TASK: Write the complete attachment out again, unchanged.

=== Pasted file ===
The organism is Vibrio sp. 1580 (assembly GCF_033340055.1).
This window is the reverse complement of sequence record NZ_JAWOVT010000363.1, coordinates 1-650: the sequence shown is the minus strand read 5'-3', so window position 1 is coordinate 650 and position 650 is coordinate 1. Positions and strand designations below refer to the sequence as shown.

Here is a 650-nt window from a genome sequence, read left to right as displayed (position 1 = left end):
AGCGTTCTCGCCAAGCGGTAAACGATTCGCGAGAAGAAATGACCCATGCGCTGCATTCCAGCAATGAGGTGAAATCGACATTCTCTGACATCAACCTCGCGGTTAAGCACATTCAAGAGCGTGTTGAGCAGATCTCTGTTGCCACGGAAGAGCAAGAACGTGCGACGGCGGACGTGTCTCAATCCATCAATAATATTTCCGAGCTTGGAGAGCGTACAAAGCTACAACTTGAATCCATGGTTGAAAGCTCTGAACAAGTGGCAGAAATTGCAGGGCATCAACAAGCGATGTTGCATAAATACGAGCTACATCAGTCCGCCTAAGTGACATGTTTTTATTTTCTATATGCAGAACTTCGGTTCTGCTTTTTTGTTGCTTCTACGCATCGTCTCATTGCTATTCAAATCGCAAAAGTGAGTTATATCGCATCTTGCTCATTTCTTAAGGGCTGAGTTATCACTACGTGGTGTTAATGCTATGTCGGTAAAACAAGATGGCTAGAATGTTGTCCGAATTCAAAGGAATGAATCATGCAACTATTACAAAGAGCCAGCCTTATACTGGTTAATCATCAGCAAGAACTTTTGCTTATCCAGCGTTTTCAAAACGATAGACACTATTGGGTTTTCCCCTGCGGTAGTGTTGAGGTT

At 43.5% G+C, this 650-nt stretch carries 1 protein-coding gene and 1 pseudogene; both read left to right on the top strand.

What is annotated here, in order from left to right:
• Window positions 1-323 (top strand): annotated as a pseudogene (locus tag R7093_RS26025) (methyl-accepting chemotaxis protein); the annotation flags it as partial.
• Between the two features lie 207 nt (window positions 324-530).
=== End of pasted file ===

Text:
The organism is Vibrio sp. 1580 (assembly GCF_033340055.1).
This window is the reverse complement of sequence record NZ_JAWOVT010000363.1, coordinates 1-650: the sequence shown is the minus strand read 5'-3', so window position 1 is coordinate 650 and position 650 is coordinate 1. Positions and strand designations below refer to the sequence as shown.

Here is a 650-nt window from a genome sequence, read left to right as displayed (position 1 = left end):
AGCGTTCTCGCCAAGCGGTAAACGATTCGCGAGAAGAAATGACCCATGCGCTGCATTCCAGCAATGAGGTGAAATCGACATTCTCTGACATCAACCTCGCGGTTAAGCACATTCAAGAGCGTGTTGAGCAGATCTCTGTTGCCACGGAAGAGCAAGAACGTGCGACGGCGGACGTGTCTCAATCCATCAATAATATTTCCGAGCTTGGAGAGCGTACAAAGCTACAACTTGAATCCATGGTTGAAAGCTCTGAACAAGTGGCAGAAATTGCAGGGCATCAACAAGCGATGTTGCATAAATACGAGCTACATCAGTCCGCCTAAGTGACATGTTTTTATTTTCTATATGCAGAACTTCGGTTCTGCTTTTTTGTTGCTTCTACGCATCGTCTCATTGCTATTCAAATCGCAAAAGTGAGTTATATCGCATCTTGCTCATTTCTTAAGGGCTGAGTTATCACTACGTGGTGTTAATGCTATGTCGGTAAAACAAGATGGCTAGAATGTTGTCCGAATTCAAAGGAATGAATCATGCAACTATTACAAAGAGCCAGCCTTATACTGGTTAATCATCAGCAAGAACTTTTGCTTATCCAGCGTTTTCAAAACGATAGACACTATTGGGTTTTCCCCTGCGGTAGTGTTGAGGTT

At 43.5% G+C, this 650-nt stretch carries 1 protein-coding gene and 1 pseudogene; both read left to right on the top strand.

What is annotated here, in order from left to right:
• Window positions 1-323 (top strand): annotated as a pseudogene (locus tag R7093_RS26025) (methyl-accepting chemotaxis protein); the annotation flags it as partial.
• Between the two features lie 207 nt (window positions 324-530).